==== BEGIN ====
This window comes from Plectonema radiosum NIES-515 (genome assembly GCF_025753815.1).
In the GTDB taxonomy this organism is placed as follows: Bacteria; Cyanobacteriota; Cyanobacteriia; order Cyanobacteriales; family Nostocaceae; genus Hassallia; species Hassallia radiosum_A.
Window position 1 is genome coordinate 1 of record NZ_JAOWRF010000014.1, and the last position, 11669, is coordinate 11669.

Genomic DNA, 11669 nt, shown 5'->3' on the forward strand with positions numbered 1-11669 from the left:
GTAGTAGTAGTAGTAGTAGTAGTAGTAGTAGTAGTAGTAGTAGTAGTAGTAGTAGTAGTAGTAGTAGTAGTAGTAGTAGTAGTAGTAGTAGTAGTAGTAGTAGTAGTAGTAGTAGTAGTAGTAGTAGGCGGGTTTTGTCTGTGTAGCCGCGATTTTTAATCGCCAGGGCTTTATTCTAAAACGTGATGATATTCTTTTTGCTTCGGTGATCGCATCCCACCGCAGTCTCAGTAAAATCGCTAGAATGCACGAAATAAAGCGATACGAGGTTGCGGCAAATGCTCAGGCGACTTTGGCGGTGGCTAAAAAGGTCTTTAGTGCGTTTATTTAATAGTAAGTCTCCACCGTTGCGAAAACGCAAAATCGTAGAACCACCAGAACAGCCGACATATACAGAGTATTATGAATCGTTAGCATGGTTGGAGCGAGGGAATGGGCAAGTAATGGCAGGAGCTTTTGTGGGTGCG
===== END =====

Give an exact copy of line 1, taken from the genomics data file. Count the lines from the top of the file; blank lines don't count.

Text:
This window comes from Plectonema radiosum NIES-515 (genome assembly GCF_025753815.1).